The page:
BOBBY: You guys just don’t understand how I feel about Jesus!
A few days later Bobby ends up on stage, leading the crowd at a wild Christian rock concert.
BOBBY: I’ll say holy, you say ghost! Holy!
PASTOR K: The Lord is my shepherd, I shall not want! He make me lie down in green pastures!
BOBBY: They’re green, y’all!
Hank confronts Pastor K one more time, expressing his disgust with the music, the look and the lifestyle.
HANK: Can’t you see you’re not making Christianity better, you’re just making rock n’ roll worse.
PASTOR K: You people are all alike. You look at us and think we’re freaks. Come on, even Jesus had long hair.
HANK: Only because I wasn’t his dad.
Jessie (I cannot recall her relationship to Pastor K) encourages Pastor K.
JESSIE: Never come between a kid and his dad. If the man doesn’t want his boy praising like you, that’s cool.
PASTOR K: Yeah, but —
JESSIE: Now go finish the show before they start moshing out of anger instead of jubilation.
The show wraps up with Hank teaching Bobby an important lesson.
BOBBY: When I turn 18, I’m going to do whatever I want for the Lord. Tattoos, piercings, you name it.
HANK: Well, I’ll take that chance. Come here, there’s something I want you to see. (Hank takes down a box from the shelf and opens it up) Remember this?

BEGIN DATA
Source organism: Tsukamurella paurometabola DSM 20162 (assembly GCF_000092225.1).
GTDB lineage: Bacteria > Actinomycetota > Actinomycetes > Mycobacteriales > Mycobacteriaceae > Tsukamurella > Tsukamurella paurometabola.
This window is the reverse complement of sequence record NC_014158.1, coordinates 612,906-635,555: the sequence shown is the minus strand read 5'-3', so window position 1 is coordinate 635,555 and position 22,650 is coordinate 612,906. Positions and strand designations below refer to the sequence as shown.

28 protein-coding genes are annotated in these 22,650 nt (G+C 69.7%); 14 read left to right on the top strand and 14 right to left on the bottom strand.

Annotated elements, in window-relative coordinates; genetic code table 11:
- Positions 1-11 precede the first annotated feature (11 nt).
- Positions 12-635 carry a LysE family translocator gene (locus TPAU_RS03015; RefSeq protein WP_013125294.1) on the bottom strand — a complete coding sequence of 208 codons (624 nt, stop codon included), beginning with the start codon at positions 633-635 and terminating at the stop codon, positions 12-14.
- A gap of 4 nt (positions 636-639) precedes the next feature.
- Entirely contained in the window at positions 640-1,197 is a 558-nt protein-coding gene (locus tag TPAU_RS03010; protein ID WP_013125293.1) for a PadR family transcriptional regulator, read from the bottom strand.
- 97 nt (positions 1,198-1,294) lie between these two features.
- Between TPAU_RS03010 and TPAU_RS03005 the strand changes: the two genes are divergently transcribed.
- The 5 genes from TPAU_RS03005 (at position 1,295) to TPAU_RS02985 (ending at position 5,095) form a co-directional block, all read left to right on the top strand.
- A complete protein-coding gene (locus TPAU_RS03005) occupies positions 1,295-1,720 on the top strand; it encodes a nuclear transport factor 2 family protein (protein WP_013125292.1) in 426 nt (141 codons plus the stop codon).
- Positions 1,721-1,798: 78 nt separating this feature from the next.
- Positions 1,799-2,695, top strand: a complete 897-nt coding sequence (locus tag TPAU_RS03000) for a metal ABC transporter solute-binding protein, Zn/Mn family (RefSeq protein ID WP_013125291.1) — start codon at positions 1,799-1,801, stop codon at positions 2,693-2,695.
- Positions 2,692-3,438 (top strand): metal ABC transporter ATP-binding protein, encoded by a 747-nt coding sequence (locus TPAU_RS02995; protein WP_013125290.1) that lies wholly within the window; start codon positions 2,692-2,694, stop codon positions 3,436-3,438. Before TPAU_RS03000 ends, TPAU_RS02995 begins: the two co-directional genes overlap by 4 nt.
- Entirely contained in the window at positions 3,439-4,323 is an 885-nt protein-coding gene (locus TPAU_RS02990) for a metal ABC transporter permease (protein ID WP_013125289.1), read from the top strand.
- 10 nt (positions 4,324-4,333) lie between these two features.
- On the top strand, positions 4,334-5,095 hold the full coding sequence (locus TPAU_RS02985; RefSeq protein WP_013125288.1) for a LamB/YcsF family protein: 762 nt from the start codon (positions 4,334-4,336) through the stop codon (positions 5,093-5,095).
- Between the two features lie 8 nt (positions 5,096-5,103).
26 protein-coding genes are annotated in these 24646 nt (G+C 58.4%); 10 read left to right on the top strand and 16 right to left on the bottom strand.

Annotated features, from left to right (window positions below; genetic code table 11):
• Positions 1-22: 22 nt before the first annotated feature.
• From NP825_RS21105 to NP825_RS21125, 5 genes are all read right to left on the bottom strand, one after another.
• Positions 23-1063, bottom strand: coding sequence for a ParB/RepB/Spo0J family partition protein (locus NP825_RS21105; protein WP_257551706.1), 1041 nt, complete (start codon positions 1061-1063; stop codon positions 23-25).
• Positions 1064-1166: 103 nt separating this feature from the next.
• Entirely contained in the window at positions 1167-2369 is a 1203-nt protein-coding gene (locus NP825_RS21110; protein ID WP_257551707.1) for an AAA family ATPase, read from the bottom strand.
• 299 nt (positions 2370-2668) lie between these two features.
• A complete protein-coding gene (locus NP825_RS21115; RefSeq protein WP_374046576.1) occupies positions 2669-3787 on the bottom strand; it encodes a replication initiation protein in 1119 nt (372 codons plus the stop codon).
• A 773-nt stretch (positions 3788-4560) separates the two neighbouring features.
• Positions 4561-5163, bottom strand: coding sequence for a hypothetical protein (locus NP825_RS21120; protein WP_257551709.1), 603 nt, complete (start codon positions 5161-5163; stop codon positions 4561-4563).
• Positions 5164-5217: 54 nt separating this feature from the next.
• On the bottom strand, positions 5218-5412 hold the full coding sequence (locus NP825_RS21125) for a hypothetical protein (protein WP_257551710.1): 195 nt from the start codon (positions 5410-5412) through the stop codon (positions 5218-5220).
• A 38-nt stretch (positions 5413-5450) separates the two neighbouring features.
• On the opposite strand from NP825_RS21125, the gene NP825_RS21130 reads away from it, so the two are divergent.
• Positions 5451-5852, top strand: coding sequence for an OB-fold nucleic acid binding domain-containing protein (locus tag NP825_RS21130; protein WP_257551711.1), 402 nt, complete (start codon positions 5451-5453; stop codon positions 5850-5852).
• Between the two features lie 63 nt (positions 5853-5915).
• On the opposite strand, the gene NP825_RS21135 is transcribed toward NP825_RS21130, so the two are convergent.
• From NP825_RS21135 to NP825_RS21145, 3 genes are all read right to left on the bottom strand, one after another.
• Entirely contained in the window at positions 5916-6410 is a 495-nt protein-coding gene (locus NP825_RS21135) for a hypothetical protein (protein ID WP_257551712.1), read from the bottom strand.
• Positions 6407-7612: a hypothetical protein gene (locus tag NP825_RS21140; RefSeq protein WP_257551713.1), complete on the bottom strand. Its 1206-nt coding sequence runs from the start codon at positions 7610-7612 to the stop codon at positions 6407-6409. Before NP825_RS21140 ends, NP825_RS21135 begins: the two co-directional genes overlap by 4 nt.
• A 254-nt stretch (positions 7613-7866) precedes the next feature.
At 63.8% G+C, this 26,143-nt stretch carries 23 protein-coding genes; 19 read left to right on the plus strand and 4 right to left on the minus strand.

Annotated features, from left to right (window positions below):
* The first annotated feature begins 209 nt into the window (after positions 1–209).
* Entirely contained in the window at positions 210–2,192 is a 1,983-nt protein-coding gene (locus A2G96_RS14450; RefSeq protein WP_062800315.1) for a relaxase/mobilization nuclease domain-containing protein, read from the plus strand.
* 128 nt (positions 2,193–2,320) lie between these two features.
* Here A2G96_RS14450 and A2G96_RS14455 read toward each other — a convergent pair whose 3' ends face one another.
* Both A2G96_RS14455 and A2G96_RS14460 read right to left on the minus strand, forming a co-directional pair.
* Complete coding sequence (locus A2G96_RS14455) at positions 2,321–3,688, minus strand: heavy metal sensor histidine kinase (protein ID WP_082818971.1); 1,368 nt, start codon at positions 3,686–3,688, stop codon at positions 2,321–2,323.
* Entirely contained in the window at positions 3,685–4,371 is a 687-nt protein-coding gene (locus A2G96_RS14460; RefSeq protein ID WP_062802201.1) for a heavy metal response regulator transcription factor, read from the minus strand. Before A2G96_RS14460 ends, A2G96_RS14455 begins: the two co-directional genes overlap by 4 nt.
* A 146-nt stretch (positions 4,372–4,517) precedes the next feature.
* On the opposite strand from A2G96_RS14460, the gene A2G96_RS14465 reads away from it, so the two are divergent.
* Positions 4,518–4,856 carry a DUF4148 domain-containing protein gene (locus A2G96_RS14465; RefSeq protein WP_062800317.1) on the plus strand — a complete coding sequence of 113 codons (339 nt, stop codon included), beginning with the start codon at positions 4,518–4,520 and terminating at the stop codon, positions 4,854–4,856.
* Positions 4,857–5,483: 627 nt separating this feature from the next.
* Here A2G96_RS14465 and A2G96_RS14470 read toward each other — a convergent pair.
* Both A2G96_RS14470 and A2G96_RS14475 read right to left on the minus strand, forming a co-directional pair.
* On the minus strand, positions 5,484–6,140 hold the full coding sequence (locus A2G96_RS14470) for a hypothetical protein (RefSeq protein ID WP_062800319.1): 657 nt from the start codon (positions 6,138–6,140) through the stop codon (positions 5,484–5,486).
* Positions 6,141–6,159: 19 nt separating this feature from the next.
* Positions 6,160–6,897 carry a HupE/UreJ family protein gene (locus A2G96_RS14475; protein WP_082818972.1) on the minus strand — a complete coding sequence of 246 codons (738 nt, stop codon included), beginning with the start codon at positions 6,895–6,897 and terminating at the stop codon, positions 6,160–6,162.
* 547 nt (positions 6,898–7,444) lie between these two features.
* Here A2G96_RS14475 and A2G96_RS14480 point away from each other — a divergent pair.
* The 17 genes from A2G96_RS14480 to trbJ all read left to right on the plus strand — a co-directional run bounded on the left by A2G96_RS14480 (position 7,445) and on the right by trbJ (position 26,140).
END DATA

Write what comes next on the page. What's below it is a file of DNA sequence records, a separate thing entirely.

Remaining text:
BOBBY: My beanbag buddy? Oh, man, I can’t believe I collected those things. They’re so lame.
HANK: You didn’t think so five years ago. And how about your virtual pet? You used to carry this thing everywhere. Then you got tired of it, forgot to feed it, and it died.
BOBBY (looks at a photo of himself in a Ninja Turtles costume): I look like such a dork.
HANK: I know how you feel. I never thought that “Members Only” jacket would go out of style, but it did. I know you think stuff you’re doing now is cool, but in a few years you’re going to think it’s lame. And I don’t want the Lord to end up in this box.
BOBBY: Hey, what’s this picture? Mom used to have blonde hair?
HANK: Farrah Fawcett was very popular back then.
This particular episode was written by Tony Gama-Lobo & Rebecca May. I don’t know if they are believers, or merely outside observers, but they made some astute observations. Hank’s concern is one I share when I look at the way some Christian kids are encouraged to behave. Too often it seems that God is treated as just another product. Children are unable to seperate Him from the other fads that sweep through their lives when they are young. Beanie Babies and Ninja Turtles come and go. For too many children, God does the same. As long as God is all the rage they are happy to acknowledge Him, but as soon as He goes out of style, they put him in a box like all the other fads. He ends up on the top shelf, along with the Revolve Bible-zines, the “Got Jesus?” shirts, the purity rings and the WWJD bracelets. God is thrown aside as just another fad.
What is the solution? I’m not entirely sure, but I suppose I’ll have some better answers when my children are teenagers and are fighting this very battle. In the meantime, I’d be interested in your perspective (that’s right, you!).